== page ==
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News Link • Trump Administration

The White House Plan to Strangle Iran

• http://www.ronpaulinstitute.org

There is a certain irony in President Donald Trump's frequently expressed desire to withdraw from the endless wars that have characterized the so-called "global war on terror" initiated by George W. Bush in 2001. The problem is that Trump has expressed such sentiments both when he was running for office and also as recently as last week without actually doing anything to bring about change. In fact, the greatly ballyhooed "withdrawal" from Syria turned out to be more like a relocation of existing military assets, with soldiers moving from Syria's northern border to take up new positions to continue control of the Iraqi oil fields in the country's southeast. Indeed, the number of American soldiers in Syria may have actually been increased with armor units being transferred from their base in Iraq.

The all too characteristic Trumpean flip-flop on Syria may have been due to pressure from congress and the media, who were bleating over how the departure of U.S. troops was a grave mistake, but if that is true it is a tribute to the abysmal ignorance of America's Solons on the Potomac and the presstitutes who echo their bipartisan myopia. In truth, clinging to the Syrian oil wells makes no sense just as the war in the north served no purpose. The petroleum production is not enough to pay for the occupation, even if the oil is successfully stolen and sold, by no means a certainty as the rest of the world minus Israel regards it as the property of Damascus.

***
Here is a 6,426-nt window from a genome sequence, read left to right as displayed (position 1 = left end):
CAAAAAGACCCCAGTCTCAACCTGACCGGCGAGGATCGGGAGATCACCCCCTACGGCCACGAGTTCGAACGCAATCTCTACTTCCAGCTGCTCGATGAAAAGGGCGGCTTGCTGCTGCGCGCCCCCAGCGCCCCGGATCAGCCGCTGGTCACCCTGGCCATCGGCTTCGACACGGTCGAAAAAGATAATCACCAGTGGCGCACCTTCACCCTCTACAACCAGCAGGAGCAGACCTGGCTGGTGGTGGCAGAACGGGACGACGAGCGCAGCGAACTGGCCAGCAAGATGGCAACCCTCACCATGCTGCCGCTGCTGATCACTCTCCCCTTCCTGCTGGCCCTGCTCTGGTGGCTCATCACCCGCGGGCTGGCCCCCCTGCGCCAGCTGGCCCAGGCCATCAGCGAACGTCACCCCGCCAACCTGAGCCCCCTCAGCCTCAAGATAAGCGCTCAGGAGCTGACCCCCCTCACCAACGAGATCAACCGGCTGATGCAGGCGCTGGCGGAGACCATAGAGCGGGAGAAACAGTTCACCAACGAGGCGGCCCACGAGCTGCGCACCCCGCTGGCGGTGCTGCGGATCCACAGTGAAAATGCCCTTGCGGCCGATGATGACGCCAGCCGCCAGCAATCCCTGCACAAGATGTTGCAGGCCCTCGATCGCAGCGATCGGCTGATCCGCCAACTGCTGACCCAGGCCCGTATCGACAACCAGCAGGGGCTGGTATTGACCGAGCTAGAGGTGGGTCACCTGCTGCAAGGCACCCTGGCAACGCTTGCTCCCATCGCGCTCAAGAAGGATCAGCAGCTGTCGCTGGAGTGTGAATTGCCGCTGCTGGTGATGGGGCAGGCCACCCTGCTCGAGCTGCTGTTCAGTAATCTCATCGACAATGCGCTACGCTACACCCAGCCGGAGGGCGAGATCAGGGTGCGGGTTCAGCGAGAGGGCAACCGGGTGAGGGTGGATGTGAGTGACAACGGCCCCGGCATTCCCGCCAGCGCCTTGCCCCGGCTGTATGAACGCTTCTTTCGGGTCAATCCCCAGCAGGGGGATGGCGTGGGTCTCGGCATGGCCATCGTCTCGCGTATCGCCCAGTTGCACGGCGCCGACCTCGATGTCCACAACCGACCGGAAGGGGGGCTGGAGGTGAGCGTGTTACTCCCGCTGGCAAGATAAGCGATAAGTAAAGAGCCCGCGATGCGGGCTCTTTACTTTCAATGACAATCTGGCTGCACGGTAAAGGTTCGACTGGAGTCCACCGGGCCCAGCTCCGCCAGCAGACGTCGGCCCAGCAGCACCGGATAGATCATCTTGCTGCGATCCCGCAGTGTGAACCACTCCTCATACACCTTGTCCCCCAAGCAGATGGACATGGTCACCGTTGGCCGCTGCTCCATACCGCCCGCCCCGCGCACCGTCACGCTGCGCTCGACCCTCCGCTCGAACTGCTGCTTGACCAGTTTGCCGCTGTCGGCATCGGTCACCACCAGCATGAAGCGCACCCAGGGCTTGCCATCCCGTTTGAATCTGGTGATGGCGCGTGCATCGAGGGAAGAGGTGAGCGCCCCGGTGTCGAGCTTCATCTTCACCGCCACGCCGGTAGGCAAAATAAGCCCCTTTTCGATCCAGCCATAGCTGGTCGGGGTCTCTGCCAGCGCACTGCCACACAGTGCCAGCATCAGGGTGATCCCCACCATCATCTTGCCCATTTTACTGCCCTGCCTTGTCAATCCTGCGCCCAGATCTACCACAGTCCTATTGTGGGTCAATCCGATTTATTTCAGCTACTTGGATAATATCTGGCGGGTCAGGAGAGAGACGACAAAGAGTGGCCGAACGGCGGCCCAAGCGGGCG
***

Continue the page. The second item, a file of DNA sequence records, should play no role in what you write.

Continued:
And to be sure, congress-critters know all about winners and losers. The mainstream media has been full of utter nonsense, including claims that Russia, Iran and Syria were all winners due to the American pull-out while neoliberal democracy promotion in the Middle East has suffered a defeat and Israel is now under threat. And, of course, the United States has to its shame betrayed yet another ally in the Kurds while also losing all credibility worldwide.

No one has, of course, examined any of the claims being made by the interventionist crowd. How Russia has won in taking on a client state that it cannot afford, or Iran in maintaining an extraterritorial presence that is regularly bombed by Israel, is by no means clear. President al-Assad meanwhile has the not so enviable task of putting his country back together. Meanwhile the Kurds will manage by cutting their own deal with Syria and Turkey with Russia serving as guarantor of the arrangement.

The real reasons for maintaining a U.S. military presence in Syria all have to do with Israel, which has long supported a fracturing of that country into its constituent parts both to weaken it as an adversary and to enable the Jewish state to steal still more of its land, possibly to include the sparsely populated oil producing region. Israel also wants a robust American military presence in Syria to prevent Iran from turning it into a base for attacks across the border, an unlikely prospect but one that has resonated with the U.S. Congress. Indeed, deterring Iran is the reason most often cited by both Washington and Tel Aviv for American interference in Syria, where it has no other actual interest apart from an apparent demented desire to remove President Bashar al-Assad.


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